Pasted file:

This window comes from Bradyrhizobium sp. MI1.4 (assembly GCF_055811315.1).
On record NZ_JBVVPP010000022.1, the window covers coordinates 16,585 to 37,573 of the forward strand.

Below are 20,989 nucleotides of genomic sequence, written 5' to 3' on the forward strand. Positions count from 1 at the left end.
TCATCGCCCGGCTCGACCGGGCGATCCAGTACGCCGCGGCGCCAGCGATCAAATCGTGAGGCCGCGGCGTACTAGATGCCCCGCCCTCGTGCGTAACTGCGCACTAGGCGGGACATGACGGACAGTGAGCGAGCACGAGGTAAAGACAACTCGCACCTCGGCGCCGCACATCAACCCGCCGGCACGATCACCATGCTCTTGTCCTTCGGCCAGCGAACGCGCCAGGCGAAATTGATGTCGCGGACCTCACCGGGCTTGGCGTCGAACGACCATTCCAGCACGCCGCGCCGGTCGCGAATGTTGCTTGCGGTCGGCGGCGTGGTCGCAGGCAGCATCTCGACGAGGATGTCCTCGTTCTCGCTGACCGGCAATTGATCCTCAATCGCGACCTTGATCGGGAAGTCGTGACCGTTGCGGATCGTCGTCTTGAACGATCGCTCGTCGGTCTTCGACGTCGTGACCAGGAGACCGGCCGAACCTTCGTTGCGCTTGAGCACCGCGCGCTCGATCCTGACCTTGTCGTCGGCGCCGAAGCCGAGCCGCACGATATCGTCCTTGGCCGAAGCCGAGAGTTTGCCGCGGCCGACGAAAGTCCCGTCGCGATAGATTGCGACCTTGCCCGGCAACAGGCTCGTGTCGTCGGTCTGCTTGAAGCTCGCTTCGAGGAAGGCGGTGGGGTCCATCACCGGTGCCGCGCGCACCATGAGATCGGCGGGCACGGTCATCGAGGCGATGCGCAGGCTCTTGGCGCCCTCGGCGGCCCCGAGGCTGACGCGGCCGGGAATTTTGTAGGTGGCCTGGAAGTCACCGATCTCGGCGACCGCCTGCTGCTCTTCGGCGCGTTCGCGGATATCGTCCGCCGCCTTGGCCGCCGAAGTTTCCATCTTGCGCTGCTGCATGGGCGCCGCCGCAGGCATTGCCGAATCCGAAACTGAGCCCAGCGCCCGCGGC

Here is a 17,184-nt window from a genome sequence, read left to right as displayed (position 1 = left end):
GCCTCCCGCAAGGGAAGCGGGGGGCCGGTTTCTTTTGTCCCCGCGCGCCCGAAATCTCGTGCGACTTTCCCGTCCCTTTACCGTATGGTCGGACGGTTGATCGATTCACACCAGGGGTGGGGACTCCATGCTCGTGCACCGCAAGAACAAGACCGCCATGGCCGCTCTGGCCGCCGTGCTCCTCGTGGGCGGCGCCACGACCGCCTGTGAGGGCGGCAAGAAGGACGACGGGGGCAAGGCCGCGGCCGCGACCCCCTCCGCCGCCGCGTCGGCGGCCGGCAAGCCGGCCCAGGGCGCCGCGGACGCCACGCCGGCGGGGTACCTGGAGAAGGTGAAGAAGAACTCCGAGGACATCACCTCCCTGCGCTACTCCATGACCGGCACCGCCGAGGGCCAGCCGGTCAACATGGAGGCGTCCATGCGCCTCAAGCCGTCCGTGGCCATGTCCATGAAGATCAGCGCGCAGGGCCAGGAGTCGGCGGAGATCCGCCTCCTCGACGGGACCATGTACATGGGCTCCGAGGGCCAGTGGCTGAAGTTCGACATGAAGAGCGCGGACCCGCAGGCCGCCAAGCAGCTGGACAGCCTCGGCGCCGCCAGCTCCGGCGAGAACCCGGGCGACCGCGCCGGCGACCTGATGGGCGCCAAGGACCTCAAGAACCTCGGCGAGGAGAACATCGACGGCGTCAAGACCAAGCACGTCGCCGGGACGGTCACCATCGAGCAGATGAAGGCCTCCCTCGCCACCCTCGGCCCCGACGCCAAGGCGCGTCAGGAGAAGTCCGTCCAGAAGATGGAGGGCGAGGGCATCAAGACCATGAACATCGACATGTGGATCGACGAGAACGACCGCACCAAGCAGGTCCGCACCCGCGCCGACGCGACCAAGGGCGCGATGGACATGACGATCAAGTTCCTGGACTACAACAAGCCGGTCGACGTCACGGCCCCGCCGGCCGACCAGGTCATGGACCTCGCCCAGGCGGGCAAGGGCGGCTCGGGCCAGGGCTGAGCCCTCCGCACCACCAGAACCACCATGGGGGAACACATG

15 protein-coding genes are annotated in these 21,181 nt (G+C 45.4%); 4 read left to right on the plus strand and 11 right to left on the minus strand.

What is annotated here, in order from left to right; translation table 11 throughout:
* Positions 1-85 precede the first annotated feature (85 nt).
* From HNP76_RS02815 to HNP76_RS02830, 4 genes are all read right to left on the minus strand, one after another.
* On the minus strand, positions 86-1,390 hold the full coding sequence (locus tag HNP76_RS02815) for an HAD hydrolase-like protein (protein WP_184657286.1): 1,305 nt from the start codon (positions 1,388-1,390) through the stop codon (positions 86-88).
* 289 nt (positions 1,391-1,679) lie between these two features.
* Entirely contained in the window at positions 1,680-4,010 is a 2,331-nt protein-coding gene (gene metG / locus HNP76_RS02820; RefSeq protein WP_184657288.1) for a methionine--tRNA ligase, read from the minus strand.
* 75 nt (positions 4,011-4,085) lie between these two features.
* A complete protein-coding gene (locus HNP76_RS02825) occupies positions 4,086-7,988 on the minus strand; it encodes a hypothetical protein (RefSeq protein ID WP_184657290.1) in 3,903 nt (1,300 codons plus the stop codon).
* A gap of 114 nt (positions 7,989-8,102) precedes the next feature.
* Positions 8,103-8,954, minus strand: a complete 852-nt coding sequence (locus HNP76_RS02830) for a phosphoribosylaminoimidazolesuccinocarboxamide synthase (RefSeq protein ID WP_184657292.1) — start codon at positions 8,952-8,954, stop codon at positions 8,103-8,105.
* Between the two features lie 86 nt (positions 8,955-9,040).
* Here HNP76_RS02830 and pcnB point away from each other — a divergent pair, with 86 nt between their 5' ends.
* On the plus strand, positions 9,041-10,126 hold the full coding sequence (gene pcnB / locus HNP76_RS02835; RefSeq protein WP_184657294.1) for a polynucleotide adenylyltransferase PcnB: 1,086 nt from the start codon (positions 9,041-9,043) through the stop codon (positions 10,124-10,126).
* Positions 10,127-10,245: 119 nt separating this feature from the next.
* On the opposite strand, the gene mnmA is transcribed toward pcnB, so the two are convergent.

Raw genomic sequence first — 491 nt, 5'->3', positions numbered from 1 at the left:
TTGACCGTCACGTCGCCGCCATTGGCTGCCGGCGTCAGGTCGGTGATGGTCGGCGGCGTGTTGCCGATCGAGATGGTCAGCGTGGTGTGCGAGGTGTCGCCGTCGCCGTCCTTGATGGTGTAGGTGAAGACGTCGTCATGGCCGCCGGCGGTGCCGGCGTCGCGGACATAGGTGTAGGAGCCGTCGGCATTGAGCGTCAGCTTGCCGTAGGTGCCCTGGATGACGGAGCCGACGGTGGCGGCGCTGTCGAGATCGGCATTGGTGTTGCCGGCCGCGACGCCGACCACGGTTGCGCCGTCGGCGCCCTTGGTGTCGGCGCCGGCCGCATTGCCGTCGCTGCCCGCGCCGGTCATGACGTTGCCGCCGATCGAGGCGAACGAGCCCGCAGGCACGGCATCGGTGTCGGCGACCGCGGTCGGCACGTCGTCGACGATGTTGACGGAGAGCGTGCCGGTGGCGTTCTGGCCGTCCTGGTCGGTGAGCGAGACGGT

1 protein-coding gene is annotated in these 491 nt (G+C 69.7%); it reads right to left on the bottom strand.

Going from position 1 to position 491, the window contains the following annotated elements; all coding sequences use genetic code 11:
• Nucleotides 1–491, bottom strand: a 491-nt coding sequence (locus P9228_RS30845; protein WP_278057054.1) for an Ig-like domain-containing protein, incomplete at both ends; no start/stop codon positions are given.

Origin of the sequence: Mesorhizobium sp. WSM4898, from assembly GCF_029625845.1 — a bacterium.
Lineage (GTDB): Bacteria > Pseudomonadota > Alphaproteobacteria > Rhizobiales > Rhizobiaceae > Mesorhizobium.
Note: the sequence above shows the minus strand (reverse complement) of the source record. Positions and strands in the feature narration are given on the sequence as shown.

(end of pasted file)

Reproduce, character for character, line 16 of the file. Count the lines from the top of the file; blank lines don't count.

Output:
* A gap of 114 nt (positions 7,989-8,102) precedes the next feature.